A and B are each, independently, a heteroatom connected mono-radical wherein the connected heteroatom is selected from Group 15 or 16; in addition, A and B may be linked by a bridging group;
T represents a hydrogen or a hydrocarbyl;
L represents a mono-olefin or a neutral Lewis base wherein the coordinated atom is nitrogen, oxygen, or sulfur;
M represents Ni(II) or Pd(II);
N represents nitrogen; and
X- is a weakly coordinating anion.
19. A compound of formula XXIX, ##STR85## wherein R1 and R6 each, independently, represent a sterically hindered aryl;
A and B are each, independently, a heteroatom connected mono-radical wherein the connected heteroatom is selected from Group 15 or 16; in addition, A and B may be linked by a bridging group;
Q represents a hydrocarbyl, chloride, iodide or bromide;
W represents a hydrocarbyl, chloride, iodide or bromide;
M represents Ni(II) or Pd(II); and
N represents nitrogen.
20. The compound of claim 5 having the formula XXV: ##STR86## wherein R1 and R6 are 2,6-dimethylphenyl; and X- is a weakly coordinating anion.
21. The compound of claim 5 having the formula XXVI: ##STR87## wherein R1 and R6 are 2,6-diisopropylphenyl; and X- is a weakly coordinating anion.
22. The compound of claim 6 having the formula XXVII, ##STR88## wherein R1 and R6 are 2,6-dimethylphenyl.
23. The compound of claim 6 having the formula XXVIII, ##STR89## wherein R1 and R6 are 2,6-diisopropylphenyl.
24. The compound of claim 7 having the formula XXX, ##STR90## wherein R1 and R6 are 2,6-dimethylphenyl; and X- is a weakly coordinating anion.
25. The compound of claim 7 having the formula XXXI, ##STR91## wherein R1 and R6 are 2,6-diisopropylphenyl; and X- is a weakly coordinating anion.
26. The compound of claim 8 having the formula XXXII, ##STR92## wherein R1 and R6 are 2,6-dimethylphenyl.
27. The compound of claim 8 having the formula XXXIII, ##STR93## wherein R1 and R6 are 2,6-diisopropylphenyl.
28. The compound of claim 7 having the formula XXXIV, ##STR94## wherein R1 and R6 are 2,6-diisopropylphenyl; and X- is a weakly coordinating anion.
29. The compound of claim 5 having the formula XXXV, ##STR95## wherein R1 and R6 are 2,6-diisopropylphenyl; and X- is a weakly coordinating anion.
30. The compound of claim 9 having the formula XXXVI, ##STR96## wherein R1 and R6 are 2,6-dimethylphenyl; and X- is a weakly coordinating anion.
31. The compound of claim 9 having the formula XXXVII, ##STR97## wherein R1 and R6 are 2,6-diisopropylphenyl; and X- is a weakly coordinating anion.
32. The compound of claim 10 having the formula XXXVIII, ##STR98## wherein R1 and R6 are 2,6-dimethylphenyl.
33. The compound of claim 10 having the formula XXXIX, ##STR99## wherein R1 and R6 are 2,6-diisopropylphenyl.
34. The compound of claim 11 having the formula XL, ##STR100## wherein R1, R2, R5 and R6 are 2,6-dimethyl-4-methoxyphenyl;
and X- is a weakly coordinating anion.
35. The compound of claim 12 having the formula XLI, ##STR101## wherein R1, R2, R5 and R6 are 2,6-dimethyl-4-methoxyphenyl.
36. The compound of claim 4 wherein M is Ni(II).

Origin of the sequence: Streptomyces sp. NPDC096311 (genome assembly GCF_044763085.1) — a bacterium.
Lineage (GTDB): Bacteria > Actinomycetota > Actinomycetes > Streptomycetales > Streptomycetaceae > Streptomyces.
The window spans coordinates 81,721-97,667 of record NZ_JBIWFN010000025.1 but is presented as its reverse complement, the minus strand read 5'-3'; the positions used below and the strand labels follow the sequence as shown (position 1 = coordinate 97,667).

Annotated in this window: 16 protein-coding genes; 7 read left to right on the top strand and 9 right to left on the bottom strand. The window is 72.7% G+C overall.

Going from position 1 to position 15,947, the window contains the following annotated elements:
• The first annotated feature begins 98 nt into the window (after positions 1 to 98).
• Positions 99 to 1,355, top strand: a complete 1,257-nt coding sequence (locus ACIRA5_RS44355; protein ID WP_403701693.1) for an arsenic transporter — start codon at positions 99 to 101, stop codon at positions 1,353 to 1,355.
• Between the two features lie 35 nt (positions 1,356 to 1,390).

37. A supported catalyst comprising the reaction product of a compound of formula V, VIII, or XV: ##STR102## wherein R1 and R6 each, independently, represent a sterically hindered aryl;
R2 and R3 each, independently, represent a hydrogen, hydrocarbyl, substituted hydrocarbyl, or silyl, and, in addition, may collectively form a bridging hydrocarbyl, bridging substituted hydrocarbyl, or a substituted silicon atom;
Q represents a hydrocarbyl, chloride, iodide or bromide;
W represents a hydrocarbyl, chloride, iodide or bromide;
N represents nitrogen; and
M represents Ni(II), Pd(II), Co(II), or Fe(II);
with a solid support which has been pre-treated with a compound Y, wherein Y is selected from the group consisting of a neutral Lewis acid capable of abstracting Q- or W- to form a weakly coordinating anion, a cationic Lewis acid whose counterion is a weakly coordinating anion, and a Bronsted acid whose conjugate base is a weakly coordinating anion.
38. The supported catalyst of claim 37, wherein the compound of formula V, VII, or XV is selected from the group consisting of ##STR103## wherein R1 and R6 are 2,6-dimethylphenyl; ##STR104## wherein R1 and R6 are 2,6-diisopropylphenyl; ##STR105## wherein R1 and R6 are 2,6-dimethylphenyl; ##STR106## wherein R1 and R6 are 2,6-diisopropylphenyl; ##STR107## wherein R1 and R6 are 2,6-dimethylphenyl; and ##STR108## wherein R1 and R6 are 2,6-diisopropylphenyl.
39. The supported catalyst of claim 37 comprising the reaction product of a compound of the formula XXVII, ##STR109## wherein R1 and R6 are 2,6-dimethylphenyl; with silica which has been pre-treated with methylaluminoxane.
40. The supported catalyst of claim 37 comprising the reaction product of a compound of the formula XXXII, ##STR110## wherein R1 and R6 are 2,6-dimethylphenyl; with silica which has been pre-treated with methylaluminoxane.
41. A supported catalyst formed by the reaction of
(a) a compound of formula V, VIII, or XV: ##STR111## wherein R1 and R6 each, independently, represent a sterically hindered aryl;